At Camp Lejeune, an 170-square-mile base and home to about 50,000 uniformed troops, counselors at the Naval Hospital were gearing up to offer help as the ripples from Monday's tragedy began reaching family and friends, barracks mates and survivors, said Dr. Sawsan Ghurani, director of mental health programs at the hospital.
"It's so unexpected that it's more of a shock than if you'd been mentally prepared" for battlefield casualties, said Ghurani, a psychiatrist and Navy captain. "You hope people don't die in war, but it is a common occurrence and whereas, in training exercises, it's very rare."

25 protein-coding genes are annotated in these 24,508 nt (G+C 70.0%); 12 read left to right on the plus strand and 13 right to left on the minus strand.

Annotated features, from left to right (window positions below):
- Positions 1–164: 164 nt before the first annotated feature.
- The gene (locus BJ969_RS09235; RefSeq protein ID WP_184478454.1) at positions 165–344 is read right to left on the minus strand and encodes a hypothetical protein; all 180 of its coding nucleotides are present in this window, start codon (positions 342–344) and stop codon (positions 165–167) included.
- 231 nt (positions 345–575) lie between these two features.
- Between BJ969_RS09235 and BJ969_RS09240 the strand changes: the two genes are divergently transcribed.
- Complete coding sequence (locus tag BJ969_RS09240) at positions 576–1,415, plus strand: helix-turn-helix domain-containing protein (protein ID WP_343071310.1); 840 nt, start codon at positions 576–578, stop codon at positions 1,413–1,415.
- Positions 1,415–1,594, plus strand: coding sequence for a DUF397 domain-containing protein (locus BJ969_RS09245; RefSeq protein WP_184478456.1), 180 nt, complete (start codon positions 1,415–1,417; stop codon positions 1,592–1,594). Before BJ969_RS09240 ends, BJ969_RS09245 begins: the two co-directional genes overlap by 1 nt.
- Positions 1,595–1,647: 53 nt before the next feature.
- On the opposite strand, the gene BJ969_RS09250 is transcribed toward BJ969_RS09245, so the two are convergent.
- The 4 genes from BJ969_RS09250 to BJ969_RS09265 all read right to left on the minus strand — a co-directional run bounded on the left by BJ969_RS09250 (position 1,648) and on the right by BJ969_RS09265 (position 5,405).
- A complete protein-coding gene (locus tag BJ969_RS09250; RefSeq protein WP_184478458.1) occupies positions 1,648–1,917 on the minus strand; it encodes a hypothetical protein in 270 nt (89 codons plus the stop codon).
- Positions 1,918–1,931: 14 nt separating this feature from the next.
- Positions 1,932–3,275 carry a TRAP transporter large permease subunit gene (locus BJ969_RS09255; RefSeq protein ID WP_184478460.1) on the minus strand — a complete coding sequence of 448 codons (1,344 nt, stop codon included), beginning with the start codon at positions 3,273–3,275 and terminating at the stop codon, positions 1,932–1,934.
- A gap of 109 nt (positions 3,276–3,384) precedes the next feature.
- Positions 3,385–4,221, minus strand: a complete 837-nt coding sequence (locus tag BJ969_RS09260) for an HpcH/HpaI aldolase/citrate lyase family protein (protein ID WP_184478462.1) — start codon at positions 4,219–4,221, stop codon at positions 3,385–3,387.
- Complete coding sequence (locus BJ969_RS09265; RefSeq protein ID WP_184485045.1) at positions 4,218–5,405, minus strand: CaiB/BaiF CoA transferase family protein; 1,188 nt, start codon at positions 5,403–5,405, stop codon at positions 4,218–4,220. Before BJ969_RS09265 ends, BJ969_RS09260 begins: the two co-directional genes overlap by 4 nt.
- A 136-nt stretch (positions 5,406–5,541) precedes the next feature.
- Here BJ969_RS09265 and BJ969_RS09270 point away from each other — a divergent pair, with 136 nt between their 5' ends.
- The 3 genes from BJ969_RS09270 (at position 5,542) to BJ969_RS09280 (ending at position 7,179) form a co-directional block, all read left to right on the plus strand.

The ages of the victims make it even worse, Ghurani said.
"For me, it's especially tragic when they are so young and still have so much left to give in life and to experience in life that it just seems unfair," she said. But, she added, "The nature of the military culture is to be selfless."
Contributing to this report were Associated Press writers Ted Bridis, Lolita Baldor and Pauline Jelinek in Washington; Scott Sonner and Martin Griffith in Reno, Nev.; Michelle Rindels and Ken Ritter in Las Vegas; Mitch Stacy in Columbus, Ohio; Jim Suhr in St. Louis; Dave Collins in Hartford, Conn.; Michelle Janaye Nealy in Severna Park, Md.; Kasey Jones in Baltimore; and Susanne M. Schafer in Columbia, S.C.
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